From Colin Anderson, on Sustain Ontario:
“…Agriculture policy in Manitoba has historically focused on large-scale export commodity production. However, the growing popular interest in local, sustainable food is prompting the province to take a second look at supporting local food systems to improve economy, health and food security.
The message coming from the grassroots is clear: farmers, fishers, processors and citizens are demanding a say in policy-making and have formed a coalition under the banner of FEAST (Farmers and Eaters Sharing the Table) to encourage the Province to support local sustainable food.
As you may remember, Crown attorneys were arguing in court that Shawn Buckley should not be allowed to represent Michael Schmidt and Montana Jones because of a potential conflict of interest down the road as it were. According to a Facebook post today from Montana Jones, today is the day that the court will announce its decision on that matter. Here’s what she writes:
“Cross your fingers today, send good thoughts, and hope for one small step toward justice! Off to court to hear judge deliver his decision on if excellent lawyer Shawn Buckley is still ours to carry on. CFIA applied to have him removed and prevent him from representing Michael Schmidt and myself saying that it “might possibly” be a conflict of interest down the road at the actual trial, yet with no solid reasons to support that thinking. Here we go….”
Just wondering about how such a conflict of interest might come about… Continue reading
Back in the early decades of the 20th century, Rudolf Steiner talked about the “Life Ether” and how in the future there would be technologies based on harnessing it. Could this be the start of it?
From Synthetic Biology Project:
“This exciting field is evolving so rapidly that no widely accepted definitions exist. Common to many explanations is the idea of synthetic biology as the application of engineering principles to the fundamental components of biology.
All living organisms contain an instruction set that determines what they look like and what they do. These instructions are encoded in the organisms’s DNA — long and complex strings of molecules embedded in every living cell. This is an organism’s genetic code (or “genome”).
Humans have been altering the genetic code of plants and animals for millennia, by selectively breeding individuals with desirable features. As biotechnologists have learned more about how to read and manipulate this code, they have begun to take genetic information associated with useful features from one organism, and add it into another one. This is the basis of genetic engineering, and has allowed researchers to speed up the process of developing new breeds of plants and animals. Continue reading
Local Toronto event this Saturday May 24th, 2014
From Tom Philpott, on Mother Jones:
“It’s a hard-knock life, scouring the landscape for pollen to sustain a beehive. Alight upon the wrong field, and you might encounter fungicides, increasingly used on corn and soybean crops, and shown to harm honeybees at tiny levels. Get hauled in to pollinate California’s vast almond groves, as 60 percent of US honeybees do, and you’ll likely make contact with a group of chemicals called adjuvants—allegedly “inert” pesticide additives that have emerged as a prime suspect for a large bee die-off during this year’s almond bloom. Continue reading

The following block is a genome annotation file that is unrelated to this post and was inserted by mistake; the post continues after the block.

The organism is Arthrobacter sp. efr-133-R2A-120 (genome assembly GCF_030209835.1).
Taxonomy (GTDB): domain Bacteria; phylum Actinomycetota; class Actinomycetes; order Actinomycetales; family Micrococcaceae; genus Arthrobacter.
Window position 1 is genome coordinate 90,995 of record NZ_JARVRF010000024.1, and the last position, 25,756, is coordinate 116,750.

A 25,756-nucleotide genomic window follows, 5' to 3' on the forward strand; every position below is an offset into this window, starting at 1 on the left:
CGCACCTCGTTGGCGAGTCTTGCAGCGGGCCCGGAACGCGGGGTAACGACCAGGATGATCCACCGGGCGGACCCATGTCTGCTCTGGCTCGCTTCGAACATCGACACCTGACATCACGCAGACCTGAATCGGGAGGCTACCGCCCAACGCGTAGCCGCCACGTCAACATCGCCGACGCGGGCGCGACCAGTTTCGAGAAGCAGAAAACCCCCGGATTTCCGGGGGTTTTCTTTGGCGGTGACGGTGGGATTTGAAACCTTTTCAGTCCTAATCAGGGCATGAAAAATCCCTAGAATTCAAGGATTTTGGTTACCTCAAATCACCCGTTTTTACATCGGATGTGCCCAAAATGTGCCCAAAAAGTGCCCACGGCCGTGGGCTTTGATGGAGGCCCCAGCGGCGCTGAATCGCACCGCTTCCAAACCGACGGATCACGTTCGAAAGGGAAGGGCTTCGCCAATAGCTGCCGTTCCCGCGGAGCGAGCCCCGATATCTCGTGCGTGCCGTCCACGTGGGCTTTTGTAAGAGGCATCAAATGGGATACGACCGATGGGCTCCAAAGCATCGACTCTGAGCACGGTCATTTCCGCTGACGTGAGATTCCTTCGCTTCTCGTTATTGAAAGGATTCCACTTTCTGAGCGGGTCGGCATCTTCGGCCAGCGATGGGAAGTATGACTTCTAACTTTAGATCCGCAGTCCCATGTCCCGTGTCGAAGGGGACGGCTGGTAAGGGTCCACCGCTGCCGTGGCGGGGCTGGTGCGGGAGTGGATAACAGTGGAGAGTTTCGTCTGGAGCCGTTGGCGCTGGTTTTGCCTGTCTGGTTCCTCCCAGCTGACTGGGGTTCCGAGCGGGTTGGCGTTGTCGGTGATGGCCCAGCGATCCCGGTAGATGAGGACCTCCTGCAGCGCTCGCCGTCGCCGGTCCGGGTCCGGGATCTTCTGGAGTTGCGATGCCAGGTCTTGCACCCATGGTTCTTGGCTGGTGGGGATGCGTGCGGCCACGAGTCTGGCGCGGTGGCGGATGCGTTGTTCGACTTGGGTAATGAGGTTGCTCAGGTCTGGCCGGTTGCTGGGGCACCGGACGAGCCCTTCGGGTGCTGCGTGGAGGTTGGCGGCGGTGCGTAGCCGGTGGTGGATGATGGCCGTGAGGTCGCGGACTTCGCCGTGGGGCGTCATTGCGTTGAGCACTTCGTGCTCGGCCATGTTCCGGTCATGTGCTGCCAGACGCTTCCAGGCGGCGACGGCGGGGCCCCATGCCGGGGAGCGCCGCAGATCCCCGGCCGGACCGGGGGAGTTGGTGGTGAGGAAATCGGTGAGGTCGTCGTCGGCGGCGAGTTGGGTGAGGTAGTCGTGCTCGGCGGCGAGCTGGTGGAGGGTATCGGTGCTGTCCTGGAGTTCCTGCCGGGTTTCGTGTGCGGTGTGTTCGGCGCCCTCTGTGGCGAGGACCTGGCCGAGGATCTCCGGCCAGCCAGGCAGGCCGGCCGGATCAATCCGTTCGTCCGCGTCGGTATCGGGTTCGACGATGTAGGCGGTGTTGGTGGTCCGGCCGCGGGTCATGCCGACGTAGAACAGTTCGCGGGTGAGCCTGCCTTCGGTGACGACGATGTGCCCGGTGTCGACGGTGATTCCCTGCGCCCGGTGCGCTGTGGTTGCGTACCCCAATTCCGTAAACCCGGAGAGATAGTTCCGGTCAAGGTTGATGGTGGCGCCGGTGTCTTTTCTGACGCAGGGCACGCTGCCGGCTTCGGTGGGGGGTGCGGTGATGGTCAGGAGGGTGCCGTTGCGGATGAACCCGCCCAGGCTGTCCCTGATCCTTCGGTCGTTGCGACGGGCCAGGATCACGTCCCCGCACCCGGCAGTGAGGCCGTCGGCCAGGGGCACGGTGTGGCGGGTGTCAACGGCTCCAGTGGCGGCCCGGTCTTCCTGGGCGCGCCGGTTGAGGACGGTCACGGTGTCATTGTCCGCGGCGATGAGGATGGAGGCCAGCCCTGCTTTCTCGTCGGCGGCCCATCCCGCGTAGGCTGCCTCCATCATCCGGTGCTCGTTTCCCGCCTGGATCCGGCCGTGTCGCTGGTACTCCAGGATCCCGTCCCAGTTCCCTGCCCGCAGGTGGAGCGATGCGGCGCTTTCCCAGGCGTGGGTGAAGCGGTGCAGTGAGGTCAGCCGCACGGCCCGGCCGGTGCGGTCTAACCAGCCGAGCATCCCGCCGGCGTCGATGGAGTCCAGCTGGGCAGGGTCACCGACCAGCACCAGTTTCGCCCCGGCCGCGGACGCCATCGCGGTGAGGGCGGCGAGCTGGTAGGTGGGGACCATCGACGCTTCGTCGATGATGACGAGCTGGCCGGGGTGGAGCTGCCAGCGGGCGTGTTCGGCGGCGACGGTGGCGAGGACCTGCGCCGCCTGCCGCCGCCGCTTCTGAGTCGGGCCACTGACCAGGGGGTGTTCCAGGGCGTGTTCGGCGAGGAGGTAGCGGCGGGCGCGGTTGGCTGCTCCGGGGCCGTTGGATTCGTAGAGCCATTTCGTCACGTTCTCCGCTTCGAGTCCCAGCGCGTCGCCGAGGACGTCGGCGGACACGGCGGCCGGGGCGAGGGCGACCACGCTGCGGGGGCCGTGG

From Arjun Walia, on Collective Evolution:
“The human race is really starting to feel the consequences of their actions. One area we are waking up to is the massive amount of pesticides we spray (especially in North America) on our food that has not only been linked to human disease, but a massive die off in the global bee population within the past few years.
A new study out of Harvard University, published in the June edition of the Bulletin of Insectology puts the nail in the coffin, neonicotinoids are killing bees at an exponential rate, they are the direct cause of the phenomenon labeled as colony collapse disorder (CCD). Neonicotinoid’s are the world’s most widely used insecticides. (1) Continue reading
David E. Gumpert writes in the excerpt below about how some American food rights activists have recently taken their cause to the people by running for political office, in some cases against their former oppressors.
Michael Schmidt has more than once sought political office, and though he was able to garner considerable support, he was not able to break through the obstacles that were put in his way, possibly in some cases, by those with a vested interest in the status quo.
Residents of Ontario will likely be aware that there is a provincial election currently in progress. This means that we have an opportunity to raise food rights issues in questioning our candidates. One of the few politicians who have publicly supported the raw milk movement in Ontario is Randy Hillier, who was elected as a Progressive Conservative MPP in 2007. His private members bill asking the government to study the raw milk issue did not however, gain enough support at Queen’s Park. Continue reading
From Sylvain Charlebois, in the Montreal Gazette:
“GUELPH, Ont. — Science-based evidence in food safety seriously compromises any argument for allowing raw milk to be freely sold to Canadians. Even a small amount of raw milk can seriously harm a child, a pregnant woman, the elderly, individuals with a compromised immune system, or anyone for that matter; just one glass will do it.
Still, it appears that support to legalize its distribution is growing in North America. In fact, Louisiana is considering loosening its laws to permit raw milk to be legally sold to consumers. In Canada, raw milk crusader Michael Schmidt, despite a recent legal setback, seems to be making some inroads, and an increasing number of people support his cause. Continue reading